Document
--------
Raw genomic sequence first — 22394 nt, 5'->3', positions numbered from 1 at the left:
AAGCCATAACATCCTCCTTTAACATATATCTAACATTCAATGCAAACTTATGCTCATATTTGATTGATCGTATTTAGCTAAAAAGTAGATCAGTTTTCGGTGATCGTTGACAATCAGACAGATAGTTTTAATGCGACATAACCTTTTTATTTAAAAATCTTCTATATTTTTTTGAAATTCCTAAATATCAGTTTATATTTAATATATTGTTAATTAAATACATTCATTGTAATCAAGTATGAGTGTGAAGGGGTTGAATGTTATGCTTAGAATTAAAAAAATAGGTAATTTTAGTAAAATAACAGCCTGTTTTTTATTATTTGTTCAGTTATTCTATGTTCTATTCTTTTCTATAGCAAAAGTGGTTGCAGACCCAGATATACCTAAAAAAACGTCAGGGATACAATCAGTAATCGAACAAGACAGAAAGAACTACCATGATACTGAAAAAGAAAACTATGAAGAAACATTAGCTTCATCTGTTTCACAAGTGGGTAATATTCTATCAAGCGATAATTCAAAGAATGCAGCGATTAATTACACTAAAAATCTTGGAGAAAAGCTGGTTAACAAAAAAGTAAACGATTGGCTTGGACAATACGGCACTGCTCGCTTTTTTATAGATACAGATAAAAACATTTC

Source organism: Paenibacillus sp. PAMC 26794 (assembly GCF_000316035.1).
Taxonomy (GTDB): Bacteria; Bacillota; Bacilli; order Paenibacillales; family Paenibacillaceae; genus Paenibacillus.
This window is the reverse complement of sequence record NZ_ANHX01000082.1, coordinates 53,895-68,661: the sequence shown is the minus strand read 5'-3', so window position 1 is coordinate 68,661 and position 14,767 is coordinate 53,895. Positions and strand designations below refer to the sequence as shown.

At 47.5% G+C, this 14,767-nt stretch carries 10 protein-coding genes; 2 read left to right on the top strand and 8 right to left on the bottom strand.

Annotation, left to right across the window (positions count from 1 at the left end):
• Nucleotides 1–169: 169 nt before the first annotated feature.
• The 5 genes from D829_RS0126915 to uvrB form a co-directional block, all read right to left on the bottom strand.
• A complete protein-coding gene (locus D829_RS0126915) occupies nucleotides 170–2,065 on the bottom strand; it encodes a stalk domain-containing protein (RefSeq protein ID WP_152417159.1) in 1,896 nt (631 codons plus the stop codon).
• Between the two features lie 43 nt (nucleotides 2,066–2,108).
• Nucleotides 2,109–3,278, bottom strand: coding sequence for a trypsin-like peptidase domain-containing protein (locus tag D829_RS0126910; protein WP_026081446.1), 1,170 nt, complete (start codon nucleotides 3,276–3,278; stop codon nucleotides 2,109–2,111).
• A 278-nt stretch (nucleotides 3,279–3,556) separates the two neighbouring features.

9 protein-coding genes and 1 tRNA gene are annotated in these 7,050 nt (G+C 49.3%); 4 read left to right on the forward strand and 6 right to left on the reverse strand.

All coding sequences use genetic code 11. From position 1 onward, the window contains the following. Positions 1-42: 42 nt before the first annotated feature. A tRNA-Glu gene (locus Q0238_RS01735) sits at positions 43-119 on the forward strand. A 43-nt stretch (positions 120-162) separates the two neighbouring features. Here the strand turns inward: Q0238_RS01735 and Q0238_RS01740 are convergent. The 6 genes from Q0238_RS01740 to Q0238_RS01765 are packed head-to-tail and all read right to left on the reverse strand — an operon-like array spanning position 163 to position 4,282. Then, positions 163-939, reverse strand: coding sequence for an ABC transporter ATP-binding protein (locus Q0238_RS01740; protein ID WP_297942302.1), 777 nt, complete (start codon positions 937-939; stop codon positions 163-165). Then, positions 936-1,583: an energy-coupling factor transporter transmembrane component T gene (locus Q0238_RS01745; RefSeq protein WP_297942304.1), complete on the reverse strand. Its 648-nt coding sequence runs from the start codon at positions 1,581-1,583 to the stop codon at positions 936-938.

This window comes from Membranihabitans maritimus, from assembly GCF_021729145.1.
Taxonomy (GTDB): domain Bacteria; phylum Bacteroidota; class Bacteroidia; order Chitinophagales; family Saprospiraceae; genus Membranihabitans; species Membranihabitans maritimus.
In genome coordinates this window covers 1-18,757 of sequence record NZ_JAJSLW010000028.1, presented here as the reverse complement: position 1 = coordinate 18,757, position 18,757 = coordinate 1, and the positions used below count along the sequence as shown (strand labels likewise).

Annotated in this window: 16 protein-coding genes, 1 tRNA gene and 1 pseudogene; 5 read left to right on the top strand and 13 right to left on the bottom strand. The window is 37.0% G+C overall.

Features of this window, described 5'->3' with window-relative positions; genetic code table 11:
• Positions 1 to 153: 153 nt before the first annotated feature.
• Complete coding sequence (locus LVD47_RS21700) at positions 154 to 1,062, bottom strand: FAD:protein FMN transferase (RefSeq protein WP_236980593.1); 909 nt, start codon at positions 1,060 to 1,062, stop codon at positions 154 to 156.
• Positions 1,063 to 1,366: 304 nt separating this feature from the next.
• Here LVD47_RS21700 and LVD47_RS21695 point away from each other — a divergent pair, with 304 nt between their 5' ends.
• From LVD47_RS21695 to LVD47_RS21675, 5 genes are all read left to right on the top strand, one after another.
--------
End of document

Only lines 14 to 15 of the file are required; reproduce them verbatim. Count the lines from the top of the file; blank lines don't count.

9 protein-coding genes and 1 tRNA gene are annotated in these 7,050 nt (G+C 49.3%); 4 read left to right on the forward strand and 6 right to left on the reverse strand.

All coding sequences use genetic code 11. From position 1 onward, the window contains the following. Positions 1-42: 42 nt before the first annotated feature. A tRNA-Glu gene (locus Q0238_RS01735) sits at positions 43-119 on the forward strand. A 43-nt stretch (positions 120-162) separates the two neighbouring features. Here the strand turns inward: Q0238_RS01735 and Q0238_RS01740 are convergent. The 6 genes from Q0238_RS01740 to Q0238_RS01765 are packed head-to-tail and all read right to left on the reverse strand — an operon-like array spanning position 163 to position 4,282. Then, positions 163-939, reverse strand: coding sequence for an ABC transporter ATP-binding protein (locus Q0238_RS01740; protein ID WP_297942302.1), 777 nt, complete (start codon positions 937-939; stop codon positions 163-165). Then, positions 936-1,583: an energy-coupling factor transporter transmembrane component T gene (locus Q0238_RS01745; RefSeq protein WP_297942304.1), complete on the reverse strand. Its 648-nt coding sequence runs from the start codon at positions 1,581-1,583 to the stop codon at positions 936-938.